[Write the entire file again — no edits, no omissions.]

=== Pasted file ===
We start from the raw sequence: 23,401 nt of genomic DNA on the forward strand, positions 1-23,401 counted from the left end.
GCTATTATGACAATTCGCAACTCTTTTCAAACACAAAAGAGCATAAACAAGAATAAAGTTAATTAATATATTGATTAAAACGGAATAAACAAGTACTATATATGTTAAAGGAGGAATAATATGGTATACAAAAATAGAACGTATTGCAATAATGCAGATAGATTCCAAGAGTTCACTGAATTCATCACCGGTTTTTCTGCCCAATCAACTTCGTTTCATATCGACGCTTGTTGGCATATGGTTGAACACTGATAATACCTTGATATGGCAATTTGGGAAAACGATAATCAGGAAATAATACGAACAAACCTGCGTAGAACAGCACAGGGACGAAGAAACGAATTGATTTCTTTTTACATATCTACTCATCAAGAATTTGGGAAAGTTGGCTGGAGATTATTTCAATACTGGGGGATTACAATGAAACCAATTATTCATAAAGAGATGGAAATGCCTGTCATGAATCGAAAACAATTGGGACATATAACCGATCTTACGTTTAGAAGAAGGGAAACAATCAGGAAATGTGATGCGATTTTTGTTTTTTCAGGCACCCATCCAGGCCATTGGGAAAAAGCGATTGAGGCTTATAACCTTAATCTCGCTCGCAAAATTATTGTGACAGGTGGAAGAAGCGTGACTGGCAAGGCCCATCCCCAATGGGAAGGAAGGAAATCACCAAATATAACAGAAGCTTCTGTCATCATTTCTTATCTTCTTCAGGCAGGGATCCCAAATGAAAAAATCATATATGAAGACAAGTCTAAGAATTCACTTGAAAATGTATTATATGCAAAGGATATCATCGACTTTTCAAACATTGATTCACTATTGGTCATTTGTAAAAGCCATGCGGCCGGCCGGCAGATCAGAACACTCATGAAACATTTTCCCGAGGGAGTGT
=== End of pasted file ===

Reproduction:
We start from the raw sequence: 23,401 nt of genomic DNA on the forward strand, positions 1-23,401 counted from the left end.
GCTATTATGACAATTCGCAACTCTTTTCAAACACAAAAGAGCATAAACAAGAATAAAGTTAATTAATATATTGATTAAAACGGAATAAACAAGTACTATATATGTTAAAGGAGGAATAATATGGTATACAAAAATAGAACGTATTGCAATAATGCAGATAGATTCCAAGAGTTCACTGAATTCATCACCGGTTTTTCTGCCCAATCAACTTCGTTTCATATCGACGCTTGTTGGCATATGGTTGAACACTGATAATACCTTGATATGGCAATTTGGGAAAACGATAATCAGGAAATAATACGAACAAACCTGCGTAGAACAGCACAGGGACGAAGAAACGAATTGATTTCTTTTTACATATCTACTCATCAAGAATTTGGGAAAGTTGGCTGGAGATTATTTCAATACTGGGGGATTACAATGAAACCAATTATTCATAAAGAGATGGAAATGCCTGTCATGAATCGAAAACAATTGGGACATATAACCGATCTTACGTTTAGAAGAAGGGAAACAATCAGGAAATGTGATGCGATTTTTGTTTTTTCAGGCACCCATCCAGGCCATTGGGAAAAAGCGATTGAGGCTTATAACCTTAATCTCGCTCGCAAAATTATTGTGACAGGTGGAAGAAGCGTGACTGGCAAGGCCCATCCCCAATGGGAAGGAAGGAAATCACCAAATATAACAGAAGCTTCTGTCATCATTTCTTATCTTCTTCAGGCAGGGATCCCAAATGAAAAAATCATATATGAAGACAAGTCTAAGAATTCACTTGAAAATGTATTATATGCAAAGGATATCATCGACTTTTCAAACATTGATTCACTATTGGTCATTTGTAAAAGCCATGCGGCCGGCCGGCAGATCAGAACACTCATGAAACATTTTCCCGAGGGAGTGT